* U.S. 3rd-quarter GDP growth beats expectations
* Greece uncertainty keeps euro under pressure
* Spain seen on track to correct problems in financial sector
* Euro zone ministers to hold call on Greece next week
NEW YORK, Oct 26 (Reuters) - The euro traded flat against the dollar on Friday following three straight days of losses, but persistent concerns over whether Spain will ask for a bailout to address its problems and worries about Greece were expected to weigh on the currency.
A request by Spain, the euro zone's fourth largest economy, for help would be considered a positive for the euro because it would allow the European Central Bank to start buying its bonds, which would lower borrowing costs of the highly indebted country.
``People are still concerned about Spain asking for a bailout and Greece remains a problem too. I remain bearish on the euro,'' said Lutz Karpowitz, FX strategist at Commerzbank.
Though the euro was down 0.7 percent on the week, it was still up 0.7 percent so far in October. But in addition to worries about Spain, investors remained uneasy about Greece's ability to secure another loan from its creditors.
The European Central Bank and the European Commission said in a joint statement that Spain was on track to correct the problems in its financial sector, but needs more decisive action to deal with challenges facing some banks.
The euro briefly gained after the International Monetary Fund said important progress was being made in reforming Spain's financial sector.
The euro hit a low of $1.2881, its lowest level since Oct. 11. It last traded at $1.2934, flat on the day.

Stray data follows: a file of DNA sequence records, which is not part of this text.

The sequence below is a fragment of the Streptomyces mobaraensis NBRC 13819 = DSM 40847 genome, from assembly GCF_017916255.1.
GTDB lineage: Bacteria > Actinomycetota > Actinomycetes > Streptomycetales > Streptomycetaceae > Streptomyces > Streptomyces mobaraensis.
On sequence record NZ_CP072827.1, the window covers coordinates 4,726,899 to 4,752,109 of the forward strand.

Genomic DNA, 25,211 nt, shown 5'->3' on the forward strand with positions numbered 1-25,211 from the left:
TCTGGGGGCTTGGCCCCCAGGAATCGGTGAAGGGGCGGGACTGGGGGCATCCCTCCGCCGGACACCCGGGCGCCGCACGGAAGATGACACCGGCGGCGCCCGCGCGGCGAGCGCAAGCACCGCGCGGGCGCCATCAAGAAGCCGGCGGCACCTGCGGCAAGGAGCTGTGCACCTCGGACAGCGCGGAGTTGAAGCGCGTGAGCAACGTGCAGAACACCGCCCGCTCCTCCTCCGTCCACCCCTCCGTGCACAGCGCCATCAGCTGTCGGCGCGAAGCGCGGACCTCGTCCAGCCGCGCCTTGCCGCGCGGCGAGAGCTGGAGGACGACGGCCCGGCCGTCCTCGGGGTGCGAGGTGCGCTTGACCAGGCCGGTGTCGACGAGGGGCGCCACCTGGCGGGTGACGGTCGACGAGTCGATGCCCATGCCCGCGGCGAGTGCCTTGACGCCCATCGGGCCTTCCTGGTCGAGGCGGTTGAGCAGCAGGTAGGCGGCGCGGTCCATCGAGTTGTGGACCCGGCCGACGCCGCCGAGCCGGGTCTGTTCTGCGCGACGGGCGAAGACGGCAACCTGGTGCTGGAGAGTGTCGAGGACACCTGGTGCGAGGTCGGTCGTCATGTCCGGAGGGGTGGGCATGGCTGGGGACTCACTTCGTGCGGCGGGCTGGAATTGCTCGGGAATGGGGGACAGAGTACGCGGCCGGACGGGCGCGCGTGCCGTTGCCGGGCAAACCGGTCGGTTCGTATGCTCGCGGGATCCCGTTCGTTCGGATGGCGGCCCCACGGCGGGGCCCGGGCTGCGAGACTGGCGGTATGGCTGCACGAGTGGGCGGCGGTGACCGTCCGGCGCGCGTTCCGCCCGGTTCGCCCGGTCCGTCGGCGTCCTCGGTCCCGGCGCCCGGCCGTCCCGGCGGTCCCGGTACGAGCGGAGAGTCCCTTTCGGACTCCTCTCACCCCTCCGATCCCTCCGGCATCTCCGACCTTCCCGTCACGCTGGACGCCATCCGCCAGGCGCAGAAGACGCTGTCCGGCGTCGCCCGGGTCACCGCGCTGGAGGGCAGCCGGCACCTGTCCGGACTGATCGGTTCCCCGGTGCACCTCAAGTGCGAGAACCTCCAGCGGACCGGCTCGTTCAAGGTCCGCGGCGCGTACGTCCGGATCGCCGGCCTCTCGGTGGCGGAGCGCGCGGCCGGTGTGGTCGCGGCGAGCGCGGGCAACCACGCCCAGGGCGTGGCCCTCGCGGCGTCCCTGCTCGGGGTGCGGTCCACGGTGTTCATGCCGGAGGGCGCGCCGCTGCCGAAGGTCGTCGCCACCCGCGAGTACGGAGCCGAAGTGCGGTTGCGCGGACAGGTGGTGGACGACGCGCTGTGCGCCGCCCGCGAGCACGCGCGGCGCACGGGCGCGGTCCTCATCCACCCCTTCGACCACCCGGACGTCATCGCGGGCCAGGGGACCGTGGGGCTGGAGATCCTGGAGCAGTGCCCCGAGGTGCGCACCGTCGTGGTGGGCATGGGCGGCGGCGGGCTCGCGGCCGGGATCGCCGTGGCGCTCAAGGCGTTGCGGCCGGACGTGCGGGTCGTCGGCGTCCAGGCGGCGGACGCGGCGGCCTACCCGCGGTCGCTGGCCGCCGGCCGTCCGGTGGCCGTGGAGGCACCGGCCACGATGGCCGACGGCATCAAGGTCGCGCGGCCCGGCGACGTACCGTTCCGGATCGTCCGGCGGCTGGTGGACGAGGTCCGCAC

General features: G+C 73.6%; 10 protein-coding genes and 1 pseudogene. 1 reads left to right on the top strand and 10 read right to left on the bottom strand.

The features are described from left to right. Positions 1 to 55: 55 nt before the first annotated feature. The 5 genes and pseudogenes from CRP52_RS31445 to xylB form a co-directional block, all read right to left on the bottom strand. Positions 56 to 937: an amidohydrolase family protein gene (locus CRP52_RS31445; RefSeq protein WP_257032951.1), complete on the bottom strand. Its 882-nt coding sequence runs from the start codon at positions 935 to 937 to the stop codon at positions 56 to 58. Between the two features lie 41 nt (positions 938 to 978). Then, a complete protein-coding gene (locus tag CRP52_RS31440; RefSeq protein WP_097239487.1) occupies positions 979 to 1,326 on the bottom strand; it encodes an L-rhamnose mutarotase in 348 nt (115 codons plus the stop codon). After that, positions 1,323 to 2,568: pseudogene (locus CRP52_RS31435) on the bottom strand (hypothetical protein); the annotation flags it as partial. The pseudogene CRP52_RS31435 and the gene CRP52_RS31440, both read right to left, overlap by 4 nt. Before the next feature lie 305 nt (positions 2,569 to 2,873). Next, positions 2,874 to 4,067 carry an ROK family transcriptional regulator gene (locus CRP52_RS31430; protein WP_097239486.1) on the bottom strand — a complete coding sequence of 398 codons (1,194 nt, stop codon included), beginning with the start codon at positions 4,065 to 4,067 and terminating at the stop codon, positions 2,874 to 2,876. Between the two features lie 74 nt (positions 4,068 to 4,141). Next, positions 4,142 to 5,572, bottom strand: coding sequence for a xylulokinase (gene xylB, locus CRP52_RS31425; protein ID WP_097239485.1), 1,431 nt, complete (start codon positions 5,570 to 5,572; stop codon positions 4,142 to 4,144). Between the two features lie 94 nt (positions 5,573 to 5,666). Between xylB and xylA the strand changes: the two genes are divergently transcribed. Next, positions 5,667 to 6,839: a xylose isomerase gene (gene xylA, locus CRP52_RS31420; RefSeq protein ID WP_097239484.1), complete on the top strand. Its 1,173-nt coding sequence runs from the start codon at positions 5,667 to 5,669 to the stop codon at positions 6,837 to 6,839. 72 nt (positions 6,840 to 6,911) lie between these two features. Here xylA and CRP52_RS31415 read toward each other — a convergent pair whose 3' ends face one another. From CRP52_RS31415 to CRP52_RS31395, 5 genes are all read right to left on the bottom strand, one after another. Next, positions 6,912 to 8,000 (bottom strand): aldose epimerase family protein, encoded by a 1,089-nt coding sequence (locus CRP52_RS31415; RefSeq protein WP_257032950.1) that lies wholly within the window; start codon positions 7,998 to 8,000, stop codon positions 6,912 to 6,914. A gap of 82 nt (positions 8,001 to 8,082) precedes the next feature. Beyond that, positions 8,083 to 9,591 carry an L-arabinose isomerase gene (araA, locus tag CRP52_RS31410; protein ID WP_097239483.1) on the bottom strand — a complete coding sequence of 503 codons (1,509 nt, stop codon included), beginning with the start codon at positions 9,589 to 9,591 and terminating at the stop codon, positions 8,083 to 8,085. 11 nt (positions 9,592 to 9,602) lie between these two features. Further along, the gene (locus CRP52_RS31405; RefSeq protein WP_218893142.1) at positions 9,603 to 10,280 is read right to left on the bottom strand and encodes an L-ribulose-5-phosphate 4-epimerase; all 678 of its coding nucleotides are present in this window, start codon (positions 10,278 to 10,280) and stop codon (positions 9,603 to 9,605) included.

The euro dropped sharply against the safe-haven yen to last trade at 103.02 yen, down 0.8 percent on the day.
Concerns about Greece were at the forefront after the International Monetary Fund that said Greek debt would be above the target agreed with international lenders. The Greek government said a deal on Athens' latest austerity package was being held up by opposition from a coalition ally.
Finance ministers of the 17-member euro zone, called the Eurogroup, will hold a conference call next Wednesday to discuss Greece, the spokesman for the Eurogroup president said on Friday.
Grim economic data from the euro zone has also weighed on the euro this week.
Traders said the single currency was likely to be caught in a $1.2800/1.3200 range until Spain asks for aid. Offers were cited around $1.2960 and above $1.3000.
Stronger-than-expected growth in the United States did little to buoy the dollar.
The Commerce Department said U.S. GDP expanded at a 2.0 percent annual rate in the third quarter. That follows 1.3 percent growth in the second quarter and was just a tick above the 1.9 percent estimate of analysts polled by Reuters.
``What we have seen transpire over the past week is an intense focus on earnings and the paring back of forecasts for global growth, so today's GDP data should soothe some of those fears,'' said Camilla Sutton, chief currency strategist at Scotiabank in Toronto.
``The focus should now rapidly shift to next week's nonfarm payrolls and U.S. elections the following week,'' she said.
The U.S. government will release its closely watched monthly jobs report on Friday.
YEN SEEN VULNERABLE
The dollar fell against the yen after touching a four-month high on expectations of policy easing by the Bank of Japan when it meets on Tuesday.
The dollar was last down 0.8 percent at 79.64 yen. Some strategists said a weekly close above 80 yen would be a strong bullish signal that may prompt further dollar demand.
The greenback, at current prices, was on pace to end the week 0.5 percent higher against the yen, adding to last week's rise of 1.1 percent and helped by widening spreads between two-year U.S. Treasuries and Japanese government bond yields, with which the dollar/yen has a strong correlation.
``Dollar/yen has risen well ahead of itself in the past few weeks and while on a multi-month basis we expect it to rise, there will be some profit taking in the short term to smoothen out the move,'' said George Saravelos, G10 FX strategist at Deutsche Bank.
The BOJ is expected to ease monetary policy at its meeting on Tuesday by expanding asset purchases, and it could make a stronger commitment to keep pumping cash until its 1 percent inflation target is attained.